Children with cochlear implants have a higher risk for some types of meningitis. So it’s important that they get their immunizations on time. Children over 2 years old with cochlear implants also should get the pneumococcal polysaccharide vaccine (PPSV23) to help protect against meningitis.
The audiologist will turn on the cochlear implants about 2-4 weeks after surgery. The team fine-tunes them over several weeks to meet your child’s hearing needs. They’ll also teach you how to care for and operate it.
Children with cochlear implants begin auditory rehabilitation (listening therapy) and speech and language therapy soon after surgery. Auditory rehabilitation helps a child identify sounds and associate meanings with those sounds. Speech therapy helps them develop and understand spoken language. Expect these sessions to happen once or twice weekly for at least a year.
Most children who get cochlear implants do well, but results vary. How well they hear and communicate depends on things such as:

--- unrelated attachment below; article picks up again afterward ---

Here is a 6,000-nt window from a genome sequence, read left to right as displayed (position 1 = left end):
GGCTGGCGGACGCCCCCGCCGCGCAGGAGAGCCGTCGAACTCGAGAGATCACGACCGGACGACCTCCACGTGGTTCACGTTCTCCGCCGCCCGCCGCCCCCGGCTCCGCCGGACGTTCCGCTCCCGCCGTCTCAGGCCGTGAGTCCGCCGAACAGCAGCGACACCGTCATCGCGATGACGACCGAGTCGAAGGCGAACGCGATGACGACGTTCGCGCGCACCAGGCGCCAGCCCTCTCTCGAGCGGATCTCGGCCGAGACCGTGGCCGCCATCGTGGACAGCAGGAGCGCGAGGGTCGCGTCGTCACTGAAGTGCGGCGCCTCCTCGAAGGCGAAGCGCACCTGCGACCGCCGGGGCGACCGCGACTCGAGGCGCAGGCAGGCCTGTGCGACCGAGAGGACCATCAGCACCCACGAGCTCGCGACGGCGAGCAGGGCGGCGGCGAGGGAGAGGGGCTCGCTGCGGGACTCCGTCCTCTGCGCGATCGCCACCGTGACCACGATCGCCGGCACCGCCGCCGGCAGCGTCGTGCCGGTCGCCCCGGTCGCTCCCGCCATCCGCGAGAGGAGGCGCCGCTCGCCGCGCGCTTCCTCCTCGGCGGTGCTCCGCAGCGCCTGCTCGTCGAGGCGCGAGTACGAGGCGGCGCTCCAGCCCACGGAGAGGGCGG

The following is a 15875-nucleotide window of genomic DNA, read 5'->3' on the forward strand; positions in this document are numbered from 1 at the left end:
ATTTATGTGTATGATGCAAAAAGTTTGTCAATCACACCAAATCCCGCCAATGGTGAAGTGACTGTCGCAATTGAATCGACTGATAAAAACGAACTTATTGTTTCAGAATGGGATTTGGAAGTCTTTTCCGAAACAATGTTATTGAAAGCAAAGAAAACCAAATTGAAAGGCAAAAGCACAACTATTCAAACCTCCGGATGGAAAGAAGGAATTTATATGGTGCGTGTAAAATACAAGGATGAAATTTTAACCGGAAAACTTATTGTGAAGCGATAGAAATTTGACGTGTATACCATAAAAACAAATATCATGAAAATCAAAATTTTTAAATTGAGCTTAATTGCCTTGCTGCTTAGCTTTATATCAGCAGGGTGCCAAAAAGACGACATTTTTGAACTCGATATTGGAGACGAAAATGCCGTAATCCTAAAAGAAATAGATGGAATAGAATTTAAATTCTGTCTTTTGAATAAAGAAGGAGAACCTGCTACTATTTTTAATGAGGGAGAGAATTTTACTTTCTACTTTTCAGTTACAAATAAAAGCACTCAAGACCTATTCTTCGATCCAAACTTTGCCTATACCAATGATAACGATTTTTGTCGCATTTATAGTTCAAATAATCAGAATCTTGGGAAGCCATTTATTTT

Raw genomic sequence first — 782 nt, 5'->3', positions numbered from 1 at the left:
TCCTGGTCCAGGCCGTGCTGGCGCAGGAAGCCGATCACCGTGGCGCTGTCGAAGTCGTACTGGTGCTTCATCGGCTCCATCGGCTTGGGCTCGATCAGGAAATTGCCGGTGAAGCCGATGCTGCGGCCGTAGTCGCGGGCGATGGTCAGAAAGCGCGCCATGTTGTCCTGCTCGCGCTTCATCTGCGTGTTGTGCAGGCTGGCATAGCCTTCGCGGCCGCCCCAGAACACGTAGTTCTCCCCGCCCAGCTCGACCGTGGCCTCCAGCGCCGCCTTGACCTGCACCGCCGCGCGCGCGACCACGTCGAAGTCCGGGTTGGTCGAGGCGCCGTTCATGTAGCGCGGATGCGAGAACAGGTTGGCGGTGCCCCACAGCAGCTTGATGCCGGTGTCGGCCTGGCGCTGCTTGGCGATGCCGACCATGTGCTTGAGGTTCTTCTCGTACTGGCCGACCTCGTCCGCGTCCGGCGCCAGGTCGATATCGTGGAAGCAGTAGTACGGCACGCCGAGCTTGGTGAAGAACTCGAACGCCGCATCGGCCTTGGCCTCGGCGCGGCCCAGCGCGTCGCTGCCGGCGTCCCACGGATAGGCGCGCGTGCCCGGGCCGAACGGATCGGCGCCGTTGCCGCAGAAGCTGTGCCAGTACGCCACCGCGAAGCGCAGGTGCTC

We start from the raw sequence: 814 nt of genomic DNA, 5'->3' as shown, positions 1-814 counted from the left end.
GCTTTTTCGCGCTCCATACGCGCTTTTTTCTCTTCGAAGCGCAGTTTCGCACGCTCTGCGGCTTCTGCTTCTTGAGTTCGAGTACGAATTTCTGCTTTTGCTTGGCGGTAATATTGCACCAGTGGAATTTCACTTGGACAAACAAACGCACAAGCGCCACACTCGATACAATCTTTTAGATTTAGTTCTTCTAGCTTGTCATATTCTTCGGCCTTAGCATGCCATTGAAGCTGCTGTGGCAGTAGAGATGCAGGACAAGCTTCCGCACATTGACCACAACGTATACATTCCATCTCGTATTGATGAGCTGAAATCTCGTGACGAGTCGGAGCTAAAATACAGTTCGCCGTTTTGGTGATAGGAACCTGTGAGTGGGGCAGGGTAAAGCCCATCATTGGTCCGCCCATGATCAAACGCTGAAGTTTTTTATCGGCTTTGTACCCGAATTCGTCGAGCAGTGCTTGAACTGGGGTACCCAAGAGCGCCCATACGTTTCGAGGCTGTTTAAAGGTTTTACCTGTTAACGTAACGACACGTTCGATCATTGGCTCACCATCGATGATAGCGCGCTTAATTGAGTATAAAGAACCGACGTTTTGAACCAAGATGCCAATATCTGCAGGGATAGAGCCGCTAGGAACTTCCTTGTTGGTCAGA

After surgery, kids need strong support from parents and other family members. You’ll play an important role in your child’s speech development. Education and training programs offered by therapists can help you learn the best ways to help your child.
If your child is a candidate for cochlear implants, talk to the implant team about what to expect after the surgery.
It can help to learn all you can about hearing loss and cochlear implants. Talk to the care team about local support groups in your area. You also can look online for information and support at:
Hearing problems can be overcome if they’re caught early, so it’s important to get your child’s hearing screened early and checked regularly.
Hearing may be the ears’ main job, but it’s not all they do. Learn all about the ears in this Body Basics article.
Working with a certified speech-language pathologist can help a child with speech or language difficulties.
Kids with APD can’t process what they hear as other kids do, because their ears and brain don’t fully coordinate. But early diagnosis and therapy can improve their hearing skills.